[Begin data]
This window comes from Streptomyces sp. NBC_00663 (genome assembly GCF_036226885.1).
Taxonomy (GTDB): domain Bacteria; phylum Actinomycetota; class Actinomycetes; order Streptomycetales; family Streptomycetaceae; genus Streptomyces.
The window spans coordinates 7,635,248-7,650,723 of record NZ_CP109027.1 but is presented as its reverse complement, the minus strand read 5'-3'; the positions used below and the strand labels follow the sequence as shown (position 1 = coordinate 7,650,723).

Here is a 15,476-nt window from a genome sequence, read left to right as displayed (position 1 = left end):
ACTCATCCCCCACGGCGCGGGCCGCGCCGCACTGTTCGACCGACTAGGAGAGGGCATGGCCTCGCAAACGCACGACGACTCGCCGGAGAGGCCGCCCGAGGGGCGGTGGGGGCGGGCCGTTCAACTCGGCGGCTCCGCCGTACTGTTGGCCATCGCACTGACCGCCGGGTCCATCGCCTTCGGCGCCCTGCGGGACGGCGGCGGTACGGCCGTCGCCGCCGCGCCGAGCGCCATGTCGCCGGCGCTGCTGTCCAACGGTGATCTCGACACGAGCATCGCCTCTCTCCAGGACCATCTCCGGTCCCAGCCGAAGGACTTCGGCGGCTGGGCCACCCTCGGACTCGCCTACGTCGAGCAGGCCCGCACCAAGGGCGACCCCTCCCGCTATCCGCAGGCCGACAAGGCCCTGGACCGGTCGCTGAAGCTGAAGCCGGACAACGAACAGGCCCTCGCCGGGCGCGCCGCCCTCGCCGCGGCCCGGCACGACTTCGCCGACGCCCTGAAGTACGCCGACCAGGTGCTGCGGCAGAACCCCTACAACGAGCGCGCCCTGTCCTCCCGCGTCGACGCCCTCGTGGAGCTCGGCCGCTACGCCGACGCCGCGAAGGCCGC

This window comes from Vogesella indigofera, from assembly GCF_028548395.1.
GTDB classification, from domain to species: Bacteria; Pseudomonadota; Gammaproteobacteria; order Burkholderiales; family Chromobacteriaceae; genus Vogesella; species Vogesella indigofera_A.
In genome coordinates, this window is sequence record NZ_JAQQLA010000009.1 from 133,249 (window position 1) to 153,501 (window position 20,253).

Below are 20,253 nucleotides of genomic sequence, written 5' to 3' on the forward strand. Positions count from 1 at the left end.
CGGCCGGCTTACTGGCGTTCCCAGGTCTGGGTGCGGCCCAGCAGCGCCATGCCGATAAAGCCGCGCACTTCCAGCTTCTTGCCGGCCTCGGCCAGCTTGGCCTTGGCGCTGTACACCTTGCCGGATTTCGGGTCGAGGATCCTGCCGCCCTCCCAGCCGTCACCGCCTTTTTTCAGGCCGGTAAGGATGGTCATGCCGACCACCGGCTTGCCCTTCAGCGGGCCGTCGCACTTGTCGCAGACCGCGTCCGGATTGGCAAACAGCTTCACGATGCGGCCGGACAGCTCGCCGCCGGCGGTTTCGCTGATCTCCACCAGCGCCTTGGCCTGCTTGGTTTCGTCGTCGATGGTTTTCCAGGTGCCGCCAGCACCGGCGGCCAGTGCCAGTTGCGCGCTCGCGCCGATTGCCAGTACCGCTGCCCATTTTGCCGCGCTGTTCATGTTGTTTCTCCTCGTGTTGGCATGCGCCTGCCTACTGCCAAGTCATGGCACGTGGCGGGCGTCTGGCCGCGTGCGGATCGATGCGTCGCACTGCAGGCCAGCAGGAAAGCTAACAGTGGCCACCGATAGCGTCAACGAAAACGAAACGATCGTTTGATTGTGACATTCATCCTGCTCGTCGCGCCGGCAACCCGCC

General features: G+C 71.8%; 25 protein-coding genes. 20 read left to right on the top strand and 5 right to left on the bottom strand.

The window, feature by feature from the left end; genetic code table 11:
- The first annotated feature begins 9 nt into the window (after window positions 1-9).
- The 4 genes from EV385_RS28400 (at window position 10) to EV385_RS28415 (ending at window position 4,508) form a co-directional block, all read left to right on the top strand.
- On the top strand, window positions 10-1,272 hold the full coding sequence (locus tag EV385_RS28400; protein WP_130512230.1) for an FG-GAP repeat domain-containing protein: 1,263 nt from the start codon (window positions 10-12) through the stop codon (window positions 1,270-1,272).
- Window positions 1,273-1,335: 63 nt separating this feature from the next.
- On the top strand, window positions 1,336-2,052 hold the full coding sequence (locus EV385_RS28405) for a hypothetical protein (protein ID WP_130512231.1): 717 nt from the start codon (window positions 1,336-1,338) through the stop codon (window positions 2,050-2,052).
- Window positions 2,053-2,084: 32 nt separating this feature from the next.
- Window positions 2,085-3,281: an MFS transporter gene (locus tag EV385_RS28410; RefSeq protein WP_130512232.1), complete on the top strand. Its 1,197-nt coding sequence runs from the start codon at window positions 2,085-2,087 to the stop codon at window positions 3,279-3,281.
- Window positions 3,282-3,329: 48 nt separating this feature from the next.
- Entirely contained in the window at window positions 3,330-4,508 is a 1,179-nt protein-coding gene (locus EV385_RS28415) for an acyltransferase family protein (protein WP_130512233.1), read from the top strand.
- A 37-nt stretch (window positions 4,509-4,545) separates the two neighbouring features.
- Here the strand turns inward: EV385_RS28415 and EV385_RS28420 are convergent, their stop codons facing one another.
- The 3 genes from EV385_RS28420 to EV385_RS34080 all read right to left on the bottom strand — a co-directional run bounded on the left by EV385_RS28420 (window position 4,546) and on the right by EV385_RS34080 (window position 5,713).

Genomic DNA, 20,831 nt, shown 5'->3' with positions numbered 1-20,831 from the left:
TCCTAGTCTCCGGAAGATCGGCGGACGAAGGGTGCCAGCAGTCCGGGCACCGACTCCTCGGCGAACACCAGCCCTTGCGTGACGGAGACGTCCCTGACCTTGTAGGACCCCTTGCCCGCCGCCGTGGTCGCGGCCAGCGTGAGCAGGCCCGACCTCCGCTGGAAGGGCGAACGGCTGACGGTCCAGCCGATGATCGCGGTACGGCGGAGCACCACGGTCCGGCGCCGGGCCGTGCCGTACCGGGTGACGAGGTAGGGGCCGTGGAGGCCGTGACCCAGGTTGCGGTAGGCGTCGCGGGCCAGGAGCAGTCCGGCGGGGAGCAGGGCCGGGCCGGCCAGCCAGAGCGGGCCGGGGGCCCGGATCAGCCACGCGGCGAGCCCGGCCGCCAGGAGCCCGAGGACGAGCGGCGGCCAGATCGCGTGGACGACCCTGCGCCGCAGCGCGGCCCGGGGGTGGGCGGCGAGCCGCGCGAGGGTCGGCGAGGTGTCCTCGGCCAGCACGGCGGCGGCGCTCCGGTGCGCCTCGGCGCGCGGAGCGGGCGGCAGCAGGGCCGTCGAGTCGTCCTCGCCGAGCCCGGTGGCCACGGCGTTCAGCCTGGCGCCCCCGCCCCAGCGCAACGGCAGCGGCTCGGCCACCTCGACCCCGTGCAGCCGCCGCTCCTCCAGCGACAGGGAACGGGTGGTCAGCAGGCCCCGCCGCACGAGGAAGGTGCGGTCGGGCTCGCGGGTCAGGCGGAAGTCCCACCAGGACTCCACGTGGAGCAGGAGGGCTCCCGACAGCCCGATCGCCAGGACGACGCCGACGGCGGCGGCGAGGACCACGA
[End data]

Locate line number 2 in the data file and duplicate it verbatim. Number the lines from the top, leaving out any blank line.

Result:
Taxonomy (GTDB): domain Bacteria; phylum Actinomycetota; class Actinomycetes; order Streptomycetales; family Streptomycetaceae; genus Streptomyces.